It was a tumultuous offseason for Howard and the Dolphins, but they held firm on not trading him and instead reworked his contract to give him more guaranteed money. That was then and this is now, though, and the Dolphins are currently 1-6 with no signs of improving -- their defense currently ranked second-worst in the league. Howard is still a primo talent, and the Bengals just proved they're ready for the big stage by dismantling the Ravens in Baltimore. Adding Howard would not only help keep the Ravens at bay, but also prolific passing offenses like the one in Buffalo.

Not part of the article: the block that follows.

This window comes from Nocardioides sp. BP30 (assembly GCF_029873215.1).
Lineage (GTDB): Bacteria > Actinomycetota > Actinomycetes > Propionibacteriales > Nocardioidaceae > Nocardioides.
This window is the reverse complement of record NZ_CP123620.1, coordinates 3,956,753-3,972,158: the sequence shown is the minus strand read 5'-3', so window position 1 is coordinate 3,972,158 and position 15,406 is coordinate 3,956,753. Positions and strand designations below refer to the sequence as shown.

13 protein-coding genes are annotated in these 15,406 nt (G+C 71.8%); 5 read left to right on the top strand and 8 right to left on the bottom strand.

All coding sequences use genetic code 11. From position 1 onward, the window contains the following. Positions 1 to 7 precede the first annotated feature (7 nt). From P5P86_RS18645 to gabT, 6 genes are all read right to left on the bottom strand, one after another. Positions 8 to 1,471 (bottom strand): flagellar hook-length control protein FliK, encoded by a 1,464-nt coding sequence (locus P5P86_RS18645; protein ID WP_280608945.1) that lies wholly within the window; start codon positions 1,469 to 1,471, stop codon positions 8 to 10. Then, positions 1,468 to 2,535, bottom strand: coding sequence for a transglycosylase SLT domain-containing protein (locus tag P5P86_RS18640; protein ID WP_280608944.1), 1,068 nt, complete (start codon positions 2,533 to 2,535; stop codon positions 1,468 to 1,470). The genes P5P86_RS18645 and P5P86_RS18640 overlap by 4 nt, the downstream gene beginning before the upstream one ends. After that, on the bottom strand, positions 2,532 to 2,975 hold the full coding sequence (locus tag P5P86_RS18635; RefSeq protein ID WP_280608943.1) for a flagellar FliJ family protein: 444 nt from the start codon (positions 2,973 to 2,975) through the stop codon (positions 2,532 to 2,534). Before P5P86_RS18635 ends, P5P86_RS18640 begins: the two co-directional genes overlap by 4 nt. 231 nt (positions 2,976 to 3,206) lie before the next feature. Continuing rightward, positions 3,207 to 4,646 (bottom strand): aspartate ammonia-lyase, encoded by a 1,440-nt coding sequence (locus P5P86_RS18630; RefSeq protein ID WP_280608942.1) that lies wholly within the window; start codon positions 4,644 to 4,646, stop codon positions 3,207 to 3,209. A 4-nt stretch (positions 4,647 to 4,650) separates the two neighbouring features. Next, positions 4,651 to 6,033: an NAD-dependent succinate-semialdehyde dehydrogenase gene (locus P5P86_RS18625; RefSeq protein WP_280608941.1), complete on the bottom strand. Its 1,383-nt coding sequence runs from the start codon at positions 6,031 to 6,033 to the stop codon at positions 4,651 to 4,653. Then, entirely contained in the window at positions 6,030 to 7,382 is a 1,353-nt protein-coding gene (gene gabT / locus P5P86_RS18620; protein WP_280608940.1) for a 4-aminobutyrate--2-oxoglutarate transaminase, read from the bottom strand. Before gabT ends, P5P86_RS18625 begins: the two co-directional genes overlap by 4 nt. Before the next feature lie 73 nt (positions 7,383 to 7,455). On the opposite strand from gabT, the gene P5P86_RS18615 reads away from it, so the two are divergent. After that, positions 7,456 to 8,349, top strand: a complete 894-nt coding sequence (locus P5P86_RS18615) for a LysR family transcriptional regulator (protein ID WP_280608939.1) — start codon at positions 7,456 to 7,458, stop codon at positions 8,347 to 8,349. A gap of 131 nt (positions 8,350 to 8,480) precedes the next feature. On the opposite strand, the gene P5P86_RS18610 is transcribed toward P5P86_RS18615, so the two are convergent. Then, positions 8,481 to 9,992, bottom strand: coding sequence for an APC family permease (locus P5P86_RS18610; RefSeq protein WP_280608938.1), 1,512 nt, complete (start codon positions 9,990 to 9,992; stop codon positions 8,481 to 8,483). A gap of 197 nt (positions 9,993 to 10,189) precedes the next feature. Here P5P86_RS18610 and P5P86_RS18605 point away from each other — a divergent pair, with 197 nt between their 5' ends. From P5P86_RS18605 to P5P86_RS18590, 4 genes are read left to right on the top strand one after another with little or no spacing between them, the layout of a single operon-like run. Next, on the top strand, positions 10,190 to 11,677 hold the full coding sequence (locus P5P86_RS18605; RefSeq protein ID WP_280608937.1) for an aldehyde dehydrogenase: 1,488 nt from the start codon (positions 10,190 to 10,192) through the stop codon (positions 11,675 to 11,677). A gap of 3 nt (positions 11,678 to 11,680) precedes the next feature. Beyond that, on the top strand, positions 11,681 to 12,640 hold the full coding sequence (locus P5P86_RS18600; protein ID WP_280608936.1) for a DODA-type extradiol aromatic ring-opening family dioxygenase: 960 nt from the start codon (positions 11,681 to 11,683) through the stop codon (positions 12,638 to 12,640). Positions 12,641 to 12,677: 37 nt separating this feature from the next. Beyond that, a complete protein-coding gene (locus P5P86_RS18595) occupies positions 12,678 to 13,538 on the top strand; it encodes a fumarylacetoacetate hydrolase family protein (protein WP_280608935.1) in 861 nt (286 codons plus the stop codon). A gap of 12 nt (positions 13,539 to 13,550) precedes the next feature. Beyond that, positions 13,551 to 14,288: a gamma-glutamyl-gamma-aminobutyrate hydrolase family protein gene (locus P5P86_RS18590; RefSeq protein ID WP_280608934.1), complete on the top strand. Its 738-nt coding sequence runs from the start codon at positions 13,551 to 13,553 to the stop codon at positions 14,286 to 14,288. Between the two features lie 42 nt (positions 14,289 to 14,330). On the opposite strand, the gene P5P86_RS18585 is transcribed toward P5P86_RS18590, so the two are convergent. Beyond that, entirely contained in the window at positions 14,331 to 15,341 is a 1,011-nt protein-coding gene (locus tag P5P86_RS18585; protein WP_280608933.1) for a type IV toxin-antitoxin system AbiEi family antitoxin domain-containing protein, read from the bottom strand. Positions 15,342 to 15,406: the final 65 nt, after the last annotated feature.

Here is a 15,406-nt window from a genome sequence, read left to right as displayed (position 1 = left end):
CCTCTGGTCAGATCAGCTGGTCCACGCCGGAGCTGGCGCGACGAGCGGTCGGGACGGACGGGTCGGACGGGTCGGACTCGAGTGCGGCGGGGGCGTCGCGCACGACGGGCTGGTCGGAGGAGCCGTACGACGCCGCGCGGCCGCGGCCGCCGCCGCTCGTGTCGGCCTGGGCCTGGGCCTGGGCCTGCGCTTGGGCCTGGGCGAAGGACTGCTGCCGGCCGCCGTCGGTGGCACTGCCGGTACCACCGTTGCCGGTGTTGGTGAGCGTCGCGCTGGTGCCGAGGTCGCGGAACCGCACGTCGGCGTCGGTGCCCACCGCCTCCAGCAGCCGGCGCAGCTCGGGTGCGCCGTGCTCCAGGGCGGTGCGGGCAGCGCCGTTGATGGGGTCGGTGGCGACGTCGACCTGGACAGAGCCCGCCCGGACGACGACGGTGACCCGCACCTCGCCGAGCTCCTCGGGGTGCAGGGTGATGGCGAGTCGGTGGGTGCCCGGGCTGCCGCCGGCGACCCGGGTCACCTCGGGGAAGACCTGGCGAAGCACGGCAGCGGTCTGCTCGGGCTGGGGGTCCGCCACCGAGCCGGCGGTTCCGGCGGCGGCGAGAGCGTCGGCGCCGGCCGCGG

Ravens (5-2)

Acquire: Marlon Mack, RB - Colts

Speaking of the Ravens, there's only so much former league MVP Lamar Jackson can do. The team has been ravaged by injuries and Jackson still has them sitting at 5-2, a nod to just how lethal he is at the quarterback position. There needs to be more balance in Baltimore, though, which is to say there has to be someone else opposing defenses have to scheme for. Mack and the Colts are ready to part ways, and the Ravens are desperately in need of a young, talented halfback. If the Colts are willing to deal within the conference, they should answer the Ravens call, assuming the phone rings.

Titans (5-2)

Acquire: Hayden Hurst, TE - Falcons